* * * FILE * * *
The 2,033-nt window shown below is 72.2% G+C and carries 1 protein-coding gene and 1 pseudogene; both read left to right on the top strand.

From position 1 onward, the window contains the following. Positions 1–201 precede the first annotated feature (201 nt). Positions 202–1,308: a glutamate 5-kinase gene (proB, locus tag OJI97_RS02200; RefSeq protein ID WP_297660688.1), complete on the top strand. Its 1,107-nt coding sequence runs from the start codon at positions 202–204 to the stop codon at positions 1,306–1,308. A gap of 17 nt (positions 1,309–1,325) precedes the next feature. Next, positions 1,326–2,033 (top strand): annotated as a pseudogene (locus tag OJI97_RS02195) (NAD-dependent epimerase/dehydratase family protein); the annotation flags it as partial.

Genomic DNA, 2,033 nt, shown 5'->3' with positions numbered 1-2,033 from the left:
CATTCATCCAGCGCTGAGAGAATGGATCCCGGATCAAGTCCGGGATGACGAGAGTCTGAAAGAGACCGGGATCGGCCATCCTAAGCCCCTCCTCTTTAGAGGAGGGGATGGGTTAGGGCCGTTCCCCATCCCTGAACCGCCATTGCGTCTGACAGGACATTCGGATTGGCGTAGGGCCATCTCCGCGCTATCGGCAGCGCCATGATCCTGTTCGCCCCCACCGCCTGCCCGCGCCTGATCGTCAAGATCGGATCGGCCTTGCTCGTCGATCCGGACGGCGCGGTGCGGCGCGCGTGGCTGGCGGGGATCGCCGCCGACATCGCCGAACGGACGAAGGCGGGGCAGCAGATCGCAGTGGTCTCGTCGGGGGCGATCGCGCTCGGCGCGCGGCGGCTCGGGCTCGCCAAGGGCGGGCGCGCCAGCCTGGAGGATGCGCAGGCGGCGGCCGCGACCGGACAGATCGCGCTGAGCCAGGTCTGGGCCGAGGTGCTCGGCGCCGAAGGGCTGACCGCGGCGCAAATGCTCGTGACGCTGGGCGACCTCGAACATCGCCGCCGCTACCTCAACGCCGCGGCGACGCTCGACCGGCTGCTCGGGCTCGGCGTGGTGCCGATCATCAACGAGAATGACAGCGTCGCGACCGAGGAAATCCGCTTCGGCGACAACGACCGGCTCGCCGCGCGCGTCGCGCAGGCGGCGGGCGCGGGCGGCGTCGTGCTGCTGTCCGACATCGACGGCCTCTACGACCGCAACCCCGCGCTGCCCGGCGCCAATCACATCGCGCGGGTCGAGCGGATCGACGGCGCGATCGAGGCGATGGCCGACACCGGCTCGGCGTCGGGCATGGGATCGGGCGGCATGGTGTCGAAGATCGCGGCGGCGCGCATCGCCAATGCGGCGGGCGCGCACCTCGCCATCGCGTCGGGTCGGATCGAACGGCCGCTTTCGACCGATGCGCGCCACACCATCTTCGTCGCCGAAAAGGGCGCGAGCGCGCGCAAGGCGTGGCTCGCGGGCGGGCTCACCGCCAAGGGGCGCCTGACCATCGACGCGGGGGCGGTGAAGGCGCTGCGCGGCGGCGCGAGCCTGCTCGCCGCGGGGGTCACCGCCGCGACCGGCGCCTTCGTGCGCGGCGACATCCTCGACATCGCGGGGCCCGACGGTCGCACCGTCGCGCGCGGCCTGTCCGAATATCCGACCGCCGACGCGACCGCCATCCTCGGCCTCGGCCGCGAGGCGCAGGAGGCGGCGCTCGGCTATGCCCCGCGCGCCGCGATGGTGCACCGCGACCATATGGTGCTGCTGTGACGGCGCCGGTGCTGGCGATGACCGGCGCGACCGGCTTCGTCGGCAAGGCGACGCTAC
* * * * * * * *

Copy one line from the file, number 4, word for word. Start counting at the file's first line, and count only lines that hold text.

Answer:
CATTCATCCAGCGCTGAGAGAATGGATCCCGGATCAAGTCCGGGATGACGAGAGTCTGAAAGAGACCGGGATCGGCCATCCTAAGCCCCTCCTCTTTAGAGGAGGGGATGGGTTAGGGCCGTTCCCCATCCCTGAACCGCCATTGCGTCTGACAGGACATTCGGATTGGCGTAGGGCCATCTCCGCGCTATCGGCAGCGCCATGATCCTGTTCGCCCCCACCGCCTGCCCGCGCCTGATCGTCAAGATCGGATCGGCCTTGCTCGTCGATCCGGACGGCGCGGTGCGGCGCGCGTGGCTGGCGGGGATCGCCGCCGACATCGCCGAACGGACGAAGGCGGGGCAGCAGATCGCAGTGGTCTCGTCGGGGGCGATCGCGCTCGGCGCGCGGCGGCTCGGGCTCGCCAAGGGCGGGCGCGCCAGCCTGGAGGATGCGCAGGCGGCGGCCGCGACCGGACAGATCGCGCTGAGCCAGGTCTGGGCCGAGGTGCTCGGCGCCGAAGGGCTGACCGCGGCGCAAATGCTCGTGACGCTGGGCGACCTCGAACATCGCCGCCGCTACCTCAACGCCGCGGCGACGCTCGACCGGCTGCTCGGGCTCGGCGTGGTGCCGATCATCAACGAGAATGACAGCGTCGCGACCGAGGAAATCCGCTTCGGCGACAACGACCGGCTCGCCGCGCGCGTCGCGCAGGCGGCGGGCGCGGGCGGCGTCGTGCTGCTGTCCGACATCGACGGCCTCTACGACCGCAACCCCGCGCTGCCCGGCGCCAATCACATCGCGCGGGTCGAGCGGATCGACGGCGCGATCGAGGCGATGGCCGACACCGGCTCGGCGTCGGGCATGGGATCGGGCGGCATGGTGTCGAAGATCGCGGCGGCGCGCATCGCCAATGCGGCGGGCGCGCACCTCGCCATCGCGTCGGGTCGGATCGAACGGCCGCTTTCGACCGATGCGCGCCACACCATCTTCGTCGCCGAAAAGGGCGCGAGCGCGCGCAAGGCGTGGCTCGCGGGCGGGCTCACCGCCAAGGGGCGCCTGACCATCGACGCGGGGGCGGTGAAGGCGCTGCGCGGCGGCGCGAGCCTGCTCGCCGCGGGGGTCACCGCCGCGACCGGCGCCTTCGTGCGCGGCGACATCCTCGACATCGCGGGGCCCGACGGTCGCACCGTCGCGCGCGGCCTGTCCGAATATCCGACCGCCGACGCGACCGCCATCCTCGGCCTCGGCCGCGAGGCGCAGGAGGCGGCGCTCGGCTATGCCCCGCGCGCCGCGATGGTGCACCGCGACCATATGGTGCTGCTGTGACGGCGCCGGTGCTGGCGATGACCGGCGCGACCGGCTTCGTCGGCAAGGCGACGCTAC